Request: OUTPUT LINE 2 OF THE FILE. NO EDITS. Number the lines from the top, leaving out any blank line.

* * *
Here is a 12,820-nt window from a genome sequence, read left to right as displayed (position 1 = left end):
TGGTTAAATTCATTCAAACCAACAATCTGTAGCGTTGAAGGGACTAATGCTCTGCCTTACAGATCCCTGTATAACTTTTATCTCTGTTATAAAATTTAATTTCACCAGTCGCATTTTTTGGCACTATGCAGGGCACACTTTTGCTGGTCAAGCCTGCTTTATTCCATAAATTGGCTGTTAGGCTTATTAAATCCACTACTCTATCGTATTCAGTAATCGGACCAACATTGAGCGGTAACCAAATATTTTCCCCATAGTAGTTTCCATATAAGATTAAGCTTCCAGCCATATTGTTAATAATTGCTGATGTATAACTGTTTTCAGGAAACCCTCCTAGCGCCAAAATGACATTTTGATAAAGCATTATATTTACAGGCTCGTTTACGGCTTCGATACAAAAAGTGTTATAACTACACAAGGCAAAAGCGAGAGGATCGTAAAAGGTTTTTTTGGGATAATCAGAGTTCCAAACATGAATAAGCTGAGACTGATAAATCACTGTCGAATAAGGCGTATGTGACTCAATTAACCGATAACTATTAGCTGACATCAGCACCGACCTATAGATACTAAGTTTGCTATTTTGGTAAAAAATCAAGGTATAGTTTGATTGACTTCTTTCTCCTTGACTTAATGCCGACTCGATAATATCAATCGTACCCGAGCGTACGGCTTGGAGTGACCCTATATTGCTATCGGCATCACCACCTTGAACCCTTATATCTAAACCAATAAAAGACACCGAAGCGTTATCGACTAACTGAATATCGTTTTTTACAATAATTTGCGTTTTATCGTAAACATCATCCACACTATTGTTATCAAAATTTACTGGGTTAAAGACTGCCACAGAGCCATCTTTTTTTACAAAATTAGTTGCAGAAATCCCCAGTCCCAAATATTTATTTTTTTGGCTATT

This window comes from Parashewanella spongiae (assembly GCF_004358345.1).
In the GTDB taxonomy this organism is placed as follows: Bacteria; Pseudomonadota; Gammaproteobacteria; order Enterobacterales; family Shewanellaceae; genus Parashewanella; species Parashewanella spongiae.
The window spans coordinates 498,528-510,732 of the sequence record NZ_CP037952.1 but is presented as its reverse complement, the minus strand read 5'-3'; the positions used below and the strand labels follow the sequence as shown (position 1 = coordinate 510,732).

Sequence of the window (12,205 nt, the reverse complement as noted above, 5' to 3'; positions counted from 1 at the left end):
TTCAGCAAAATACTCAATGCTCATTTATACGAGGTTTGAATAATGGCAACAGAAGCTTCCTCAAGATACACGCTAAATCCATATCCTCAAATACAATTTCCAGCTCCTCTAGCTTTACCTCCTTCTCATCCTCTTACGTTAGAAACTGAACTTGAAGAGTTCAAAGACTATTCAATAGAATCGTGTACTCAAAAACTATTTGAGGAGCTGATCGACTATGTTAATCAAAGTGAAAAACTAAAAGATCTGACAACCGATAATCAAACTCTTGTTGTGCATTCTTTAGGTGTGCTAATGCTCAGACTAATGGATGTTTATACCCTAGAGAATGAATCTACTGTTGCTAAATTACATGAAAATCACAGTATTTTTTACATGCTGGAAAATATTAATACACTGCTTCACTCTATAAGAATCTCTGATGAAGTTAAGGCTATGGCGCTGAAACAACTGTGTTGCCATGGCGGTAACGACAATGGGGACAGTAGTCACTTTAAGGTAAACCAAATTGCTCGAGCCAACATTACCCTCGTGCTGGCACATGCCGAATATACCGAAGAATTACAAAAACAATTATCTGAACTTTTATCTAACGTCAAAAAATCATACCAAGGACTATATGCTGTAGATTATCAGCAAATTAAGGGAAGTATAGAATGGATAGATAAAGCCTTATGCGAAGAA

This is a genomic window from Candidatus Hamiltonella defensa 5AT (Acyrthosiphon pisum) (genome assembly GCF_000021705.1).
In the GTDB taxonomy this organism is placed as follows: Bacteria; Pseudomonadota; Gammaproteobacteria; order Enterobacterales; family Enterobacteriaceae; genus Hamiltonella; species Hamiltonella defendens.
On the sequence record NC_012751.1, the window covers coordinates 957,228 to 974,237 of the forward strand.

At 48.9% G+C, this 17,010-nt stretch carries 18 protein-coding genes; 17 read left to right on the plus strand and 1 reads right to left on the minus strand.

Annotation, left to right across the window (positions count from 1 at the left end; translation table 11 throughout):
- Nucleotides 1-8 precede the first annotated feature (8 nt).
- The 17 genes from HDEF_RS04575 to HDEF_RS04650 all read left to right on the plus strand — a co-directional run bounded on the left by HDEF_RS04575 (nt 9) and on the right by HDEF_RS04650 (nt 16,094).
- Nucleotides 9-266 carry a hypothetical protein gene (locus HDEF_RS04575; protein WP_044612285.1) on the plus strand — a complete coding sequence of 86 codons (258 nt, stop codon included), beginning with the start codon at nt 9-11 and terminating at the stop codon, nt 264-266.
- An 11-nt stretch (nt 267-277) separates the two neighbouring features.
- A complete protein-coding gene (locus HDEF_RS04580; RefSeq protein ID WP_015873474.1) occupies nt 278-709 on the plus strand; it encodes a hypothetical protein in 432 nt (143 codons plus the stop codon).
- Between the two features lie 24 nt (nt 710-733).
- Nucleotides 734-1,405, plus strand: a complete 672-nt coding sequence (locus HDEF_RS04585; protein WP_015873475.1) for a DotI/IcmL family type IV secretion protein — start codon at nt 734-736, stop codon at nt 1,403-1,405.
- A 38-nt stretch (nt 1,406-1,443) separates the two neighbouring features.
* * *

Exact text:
TGGTTAAATTCATTCAAACCAACAATCTGTAGCGTTGAAGGGACTAATGCTCTGCCTTACAGATCCCTGTATAACTTTTATCTCTGTTATAAAATTTAATTTCACCAGTCGCATTTTTTGGCACTATGCAGGGCACACTTTTGCTGGTCAAGCCTGCTTTATTCCATAAATTGGCTGTTAGGCTTATTAAATCCACTACTCTATCGTATTCAGTAATCGGACCAACATTGAGCGGTAACCAAATATTTTCCCCATAGTAGTTTCCATATAAGATTAAGCTTCCAGCCATATTGTTAATAATTGCTGATGTATAACTGTTTTCAGGAAACCCTCCTAGCGCCAAAATGACATTTTGATAAAGCATTATATTTACAGGCTCGTTTACGGCTTCGATACAAAAAGTGTTATAACTACACAAGGCAAAAGCGAGAGGATCGTAAAAGGTTTTTTTGGGATAATCAGAGTTCCAAACATGAATAAGCTGAGACTGATAAATCACTGTCGAATAAGGCGTATGTGACTCAATTAACCGATAACTATTAGCTGACATCAGCACCGACCTATAGATACTAAGTTTGCTATTTTGGTAAAAAATCAAGGTATAGTTTGATTGACTTCTTTCTCCTTGACTTAATGCCGACTCGATAATATCAATCGTACCCGAGCGTACGGCTTGGAGTGACCCTATATTGCTATCGGCATCACCACCTTGAACCCTTATATCTAAACCAATAAAAGACACCGAAGCGTTATCGACTAACTGAATATCGTTTTTTACAATAATTTGCGTTTTATCGTAAACATCATCCACACTATTGTTATCAAAATTTACTGGGTTAAAGACTGCCACAGAGCCATCTTTTTTTACAAAATTAGTTGCAGAAATCCCCAGTCCCAAATATTTATTTTTTTGGCTATT